Virus notes: Crowding at the top of Phase 2

Groups keep getting moved up, pushing others down

THE BAKER ADMINISTRATION is continuing to move people higher in the vaccine line, forcing those down below to wait longer and longer.

First it was people between 65 and 74, who got bumped up from the end of Phase 2 to the second spot, joining those with two or more comorbidities just behind the first priority group – those 75 and older.

Then on Wednesday Baker elevated another very fluid group – allowing anyone who accompanies someone 75 and older to a mass vaccination site to also be inoculated. There are about 200,000 people left in the 75-plus group who could be vaccinated, which means 200,000 of their companions – young or old, even from out of state – could also get the shots.

And Baker also indicated he may give a boost to another group – those with asthma – by designating the disease as one of the comorbidities that could qualify people to go sooner rather than later. More than 500,000 people in Massachusetts are believed to have asthma.

Attorney General Maura Healey and US Rep. Ayanna Pressley have been urging Baker to list asthma as a comorbidity or underlying condition, in part because people of color tend to have asthma in greater numbers. Baker on Wednesday said he will make a decision on asthma by Friday.

Individuals with two or more underlying conditions can get the vaccine along with the 65-plus age group. Those with just one underlying condition fall in the fourth Phase 2 group.

The state’s current policy on underlying conditions mirrors the guidance of the US Centers for Disease Control and Prevention, which doesn’t consider asthma a comorbidity like cancer or a history of smoking. Under the state’s current approach, someone with asthma would have to wait for Phase 3 along with the rest of the general public.

Baker is also refusing to say when those 65 and above will get their turn. Marylou Sudders, the secretary of health and human services, said on Wednesday that it would be “several weeks” before the state moves on to those 65 and above, and Baker gave a similar vague estimate. He said he wanted to spend more time trying to vaccinate those who are 75 or 80 before moving on to those 65-74.

“These communities are far more likely to lose their life or get hospitalized due to COVID,” he said. “We want to make it as easy as we can for them.”

Essential workers, including teachers, transit workers, and sanitation employees, come in the group behind those 65 and above. Many members of that group, particularly teachers, have been grumbling about being pushed down in the vaccine pecking order.

Too early to do vaccination scorecard

Gov. Charlie Baker said it’s difficult to say how the state is doing in vaccinating residents, in part because the numbers keep moving.

He said there are still health care workers and first responders coming to the state’s mass vaccination centers, even though Phase 1 of the vaccination process is technically over.

He said CVS and Walgreens are inoculating residents and staff at nursing homes and are in the midst of their third swing through the facilities. He said a fourth swing may be needed for people who received their first dose of the two-dose drug in the third swing through.

The governor estimated 88 percent of the residents and 63 percent of the staff at nursing homes have been vaccinated.

National Guard helping out 

Gov. Charlie Baker has been saying for close to 10 days that he didn’t need the National Guard’s help at mass vaccination sites, but on Wednesday members of the guard were working at sites in Springfield and Danvers.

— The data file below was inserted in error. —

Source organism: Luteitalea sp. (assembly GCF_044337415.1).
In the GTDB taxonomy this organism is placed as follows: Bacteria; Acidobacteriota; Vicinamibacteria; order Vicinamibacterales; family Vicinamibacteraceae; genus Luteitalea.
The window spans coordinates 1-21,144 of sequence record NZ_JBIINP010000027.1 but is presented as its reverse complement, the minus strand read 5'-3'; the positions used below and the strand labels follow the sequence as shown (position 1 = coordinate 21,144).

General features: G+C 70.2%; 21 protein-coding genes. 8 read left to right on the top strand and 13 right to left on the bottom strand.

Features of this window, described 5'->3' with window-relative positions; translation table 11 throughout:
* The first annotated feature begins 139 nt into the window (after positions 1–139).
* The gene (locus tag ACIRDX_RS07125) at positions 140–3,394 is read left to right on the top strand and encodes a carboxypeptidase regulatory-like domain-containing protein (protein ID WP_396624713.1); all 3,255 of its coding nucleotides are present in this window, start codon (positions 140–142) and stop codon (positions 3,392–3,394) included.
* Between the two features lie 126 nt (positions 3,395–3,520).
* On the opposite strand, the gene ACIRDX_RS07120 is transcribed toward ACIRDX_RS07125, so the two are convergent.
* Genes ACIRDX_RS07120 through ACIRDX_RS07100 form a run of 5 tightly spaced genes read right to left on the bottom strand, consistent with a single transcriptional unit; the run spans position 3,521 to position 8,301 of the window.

Meet the Author

Bruce Mohl

Editor, CommonWealth

About Bruce Mohl

Bruce Mohl is the editor of CommonWealth magazine. Bruce came to CommonWealth from the Boston Globe, where he spent nearly 30 years in a wide variety of positions covering business and politics. He covered the Massachusetts State House and served as the Globe’s State House bureau chief in the late 1980s. He also reported for the Globe’s Spotlight Team, winning a Loeb award in 1992 for coverage of conflicts of interest in the state’s pension system. He served as the Globe’s political editor in 1994 and went on to cover consumer issues for the newspaper. At CommonWealth, Bruce helped launch the magazine’s website and has written about a wide range of issues with a special focus on politics, tax policy, energy, and gambling. Bruce is a graduate of Ohio Wesleyan University and the Fletcher School of Law and Diplomacy at Tufts University. He lives in Dorchester.

About Bruce Mohl

Bruce Mohl is the editor of CommonWealth magazine. Bruce came to CommonWealth from the Boston Globe, where he spent nearly 30 years in a wide variety of positions covering business and politics. He covered the Massachusetts State House and served as the Globe’s State House bureau chief in the late 1980s. He also reported for the Globe’s Spotlight Team, winning a Loeb award in 1992 for coverage of conflicts of interest in the state’s pension system. He served as the Globe’s political editor in 1994 and went on to cover consumer issues for the newspaper. At CommonWealth, Bruce helped launch the magazine’s website and has written about a wide range of issues with a special focus on politics, tax policy, energy, and gambling. Bruce is a graduate of Ohio Wesleyan University and the Fletcher School of Law and Diplomacy at Tufts University. He lives in Dorchester.

Baker said the guard was brought in to help with logistics after people showing up for appointments were enduring long waits, sometimes out in the cold. “We use them when we think they can be extremely helpful to us,” Baker said.

Asked why he changed his mind about using the guard, Baker said: “Why not.”